For purposes of aiding the electrolyte repelling effect of the hydrophobic additional substance, it is suggested according to a further development of the invention, to treat the covered surface of the carrier structure after the drying, with a spray containing polytetrafluoroethylene. A particular advantage of the method according to the present invention consists in that electrodes prepared according to the method of the invention can very simply be regenerated. It will suffice to treat the electrodes for a short period with a diluted acid and subsequently to rinse the same in order to make them again completely applicable. The carrier structures can without further difficulties again be covered or coated while applying the method according to the invention. The electrodes made according to the present invention are advantageously employed in an electrolysis cell filled with electrolyte which cell has a gas permeable carbon cathode connected to a gas chamber with an overpressure therein, and also comprises an anode separated from the carbon cathode by a diaphragm. According to the invention it is provided that as carbon cathode there is employed a carrier structure which is unilaterally coated with an active carbon powder, said carrier structure resting until its non-coated side facing away from the gas chamber, against a metallic grate. Advantageously, this step brings about an intimate contact between the metallic grate and the non-coated side of the carrier structure so that also with large surface electrodes always a uniform current supply over the entire electrode surface will be assured. Preferably, for purposes of preventing a mechanical destruction of the electrode in the electrolysis cell, an electrode is employed, the carrier structure of which is within the region of the marginal zones covered by a protective layer and which in said range is connected in a gas-tight manner to said gas chamber.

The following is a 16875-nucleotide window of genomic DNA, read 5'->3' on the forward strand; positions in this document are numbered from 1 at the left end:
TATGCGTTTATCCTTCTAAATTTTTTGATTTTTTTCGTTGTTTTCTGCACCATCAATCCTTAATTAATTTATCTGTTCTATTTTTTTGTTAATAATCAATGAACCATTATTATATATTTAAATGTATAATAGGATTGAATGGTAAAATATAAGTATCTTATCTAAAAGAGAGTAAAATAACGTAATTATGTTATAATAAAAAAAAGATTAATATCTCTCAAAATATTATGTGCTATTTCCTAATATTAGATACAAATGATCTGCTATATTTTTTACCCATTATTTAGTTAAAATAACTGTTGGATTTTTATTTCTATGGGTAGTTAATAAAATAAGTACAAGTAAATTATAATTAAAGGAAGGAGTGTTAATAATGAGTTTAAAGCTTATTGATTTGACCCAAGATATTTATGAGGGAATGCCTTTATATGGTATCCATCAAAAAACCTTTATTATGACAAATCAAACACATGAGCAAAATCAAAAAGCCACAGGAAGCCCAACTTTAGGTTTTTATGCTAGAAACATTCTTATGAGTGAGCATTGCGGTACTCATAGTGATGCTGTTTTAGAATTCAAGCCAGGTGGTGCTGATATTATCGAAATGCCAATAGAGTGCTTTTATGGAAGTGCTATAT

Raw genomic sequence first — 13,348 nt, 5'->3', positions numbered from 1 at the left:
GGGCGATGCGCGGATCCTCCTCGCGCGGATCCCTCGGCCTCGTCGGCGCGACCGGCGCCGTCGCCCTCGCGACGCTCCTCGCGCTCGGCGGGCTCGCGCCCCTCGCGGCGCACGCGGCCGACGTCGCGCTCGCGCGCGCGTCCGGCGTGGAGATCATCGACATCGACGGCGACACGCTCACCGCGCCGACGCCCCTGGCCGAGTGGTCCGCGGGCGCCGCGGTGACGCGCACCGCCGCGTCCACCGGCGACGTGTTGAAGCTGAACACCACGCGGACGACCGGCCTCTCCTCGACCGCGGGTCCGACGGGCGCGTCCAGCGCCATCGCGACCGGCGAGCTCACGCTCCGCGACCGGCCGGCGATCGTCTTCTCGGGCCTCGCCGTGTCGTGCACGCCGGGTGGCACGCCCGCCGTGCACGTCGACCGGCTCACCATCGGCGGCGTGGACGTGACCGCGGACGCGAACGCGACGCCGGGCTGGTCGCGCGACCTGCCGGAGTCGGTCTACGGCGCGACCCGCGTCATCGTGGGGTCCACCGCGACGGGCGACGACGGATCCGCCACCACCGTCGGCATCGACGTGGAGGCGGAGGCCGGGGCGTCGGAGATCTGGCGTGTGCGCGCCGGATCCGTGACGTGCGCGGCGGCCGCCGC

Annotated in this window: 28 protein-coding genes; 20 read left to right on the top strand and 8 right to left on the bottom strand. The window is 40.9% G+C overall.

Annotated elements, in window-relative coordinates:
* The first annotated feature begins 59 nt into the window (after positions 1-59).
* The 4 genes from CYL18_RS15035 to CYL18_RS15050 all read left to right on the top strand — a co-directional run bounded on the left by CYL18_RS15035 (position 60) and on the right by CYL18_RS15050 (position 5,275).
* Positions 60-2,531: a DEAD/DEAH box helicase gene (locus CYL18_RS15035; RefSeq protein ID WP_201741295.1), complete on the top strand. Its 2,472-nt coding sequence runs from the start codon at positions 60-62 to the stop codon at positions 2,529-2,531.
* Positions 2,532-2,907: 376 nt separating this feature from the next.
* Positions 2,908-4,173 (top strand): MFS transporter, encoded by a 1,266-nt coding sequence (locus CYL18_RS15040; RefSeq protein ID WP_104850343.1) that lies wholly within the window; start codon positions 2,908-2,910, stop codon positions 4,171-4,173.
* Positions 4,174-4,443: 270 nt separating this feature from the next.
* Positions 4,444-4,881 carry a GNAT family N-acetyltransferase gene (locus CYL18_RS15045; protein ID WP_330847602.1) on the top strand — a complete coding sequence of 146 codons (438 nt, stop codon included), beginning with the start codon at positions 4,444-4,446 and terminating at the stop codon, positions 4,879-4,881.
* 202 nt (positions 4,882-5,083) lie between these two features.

The method according to the invention will now be explained in detail in connection with the following example:

50 grams of active carbon powder having a granular size of from 10 to 150 μm are glowed for 2 hours at 1100C in a quartz vessel which has been evacuated up to a pressure of 1 Torr. The carbon which is aerated in a vacuum after it has cooled off is screened and is in three granular sizes of from 80 to 56 μm, from 56 to 40 μm and from 40 to 20 μm mixed at the weight ratio of from 2:3:5.